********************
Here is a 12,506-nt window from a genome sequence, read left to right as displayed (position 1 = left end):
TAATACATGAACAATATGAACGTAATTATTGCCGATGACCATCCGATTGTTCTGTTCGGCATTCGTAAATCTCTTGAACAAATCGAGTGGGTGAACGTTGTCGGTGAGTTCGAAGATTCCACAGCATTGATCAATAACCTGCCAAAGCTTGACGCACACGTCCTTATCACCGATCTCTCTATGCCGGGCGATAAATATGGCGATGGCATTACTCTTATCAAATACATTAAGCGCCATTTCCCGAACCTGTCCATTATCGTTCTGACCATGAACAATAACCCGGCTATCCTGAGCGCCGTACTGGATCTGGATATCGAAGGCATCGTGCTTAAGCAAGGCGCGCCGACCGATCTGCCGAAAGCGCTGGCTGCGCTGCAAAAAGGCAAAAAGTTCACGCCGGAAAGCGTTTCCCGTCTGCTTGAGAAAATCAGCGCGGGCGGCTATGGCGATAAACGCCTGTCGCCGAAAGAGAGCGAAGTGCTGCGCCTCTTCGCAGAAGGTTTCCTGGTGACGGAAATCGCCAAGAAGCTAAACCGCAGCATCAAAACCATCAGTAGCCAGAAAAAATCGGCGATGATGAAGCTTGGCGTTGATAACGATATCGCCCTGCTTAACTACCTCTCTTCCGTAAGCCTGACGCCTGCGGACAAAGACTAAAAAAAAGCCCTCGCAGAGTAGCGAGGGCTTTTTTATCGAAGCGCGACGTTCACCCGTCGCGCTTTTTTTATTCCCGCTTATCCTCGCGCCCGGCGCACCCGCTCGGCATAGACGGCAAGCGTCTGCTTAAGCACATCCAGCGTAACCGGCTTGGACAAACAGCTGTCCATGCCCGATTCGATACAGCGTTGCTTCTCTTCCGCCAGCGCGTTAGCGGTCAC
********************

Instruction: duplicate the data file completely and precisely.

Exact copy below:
Here is a 12,506-nt window from a genome sequence, read left to right as displayed (position 1 = left end):
TAATACATGAACAATATGAACGTAATTATTGCCGATGACCATCCGATTGTTCTGTTCGGCATTCGTAAATCTCTTGAACAAATCGAGTGGGTGAACGTTGTCGGTGAGTTCGAAGATTCCACAGCATTGATCAATAACCTGCCAAAGCTTGACGCACACGTCCTTATCACCGATCTCTCTATGCCGGGCGATAAATATGGCGATGGCATTACTCTTATCAAATACATTAAGCGCCATTTCCCGAACCTGTCCATTATCGTTCTGACCATGAACAATAACCCGGCTATCCTGAGCGCCGTACTGGATCTGGATATCGAAGGCATCGTGCTTAAGCAAGGCGCGCCGACCGATCTGCCGAAAGCGCTGGCTGCGCTGCAAAAAGGCAAAAAGTTCACGCCGGAAAGCGTTTCCCGTCTGCTTGAGAAAATCAGCGCGGGCGGCTATGGCGATAAACGCCTGTCGCCGAAAGAGAGCGAAGTGCTGCGCCTCTTCGCAGAAGGTTTCCTGGTGACGGAAATCGCCAAGAAGCTAAACCGCAGCATCAAAACCATCAGTAGCCAGAAAAAATCGGCGATGATGAAGCTTGGCGTTGATAACGATATCGCCCTGCTTAACTACCTCTCTTCCGTAAGCCTGACGCCTGCGGACAAAGACTAAAAAAAAGCCCTCGCAGAGTAGCGAGGGCTTTTTTATCGAAGCGCGACGTTCACCCGTCGCGCTTTTTTTATTCCCGCTTATCCTCGCGCCCGGCGCACCCGCTCGGCATAGACGGCAAGCGTCTGCTTAAGCACATCCAGCGTAACCGGCTTGGACAAACAGCTGTCCATGCCCGATTCGATACAGCGTTGCTTCTCTTCCGCCAGCGCGTTAGCGGTCAC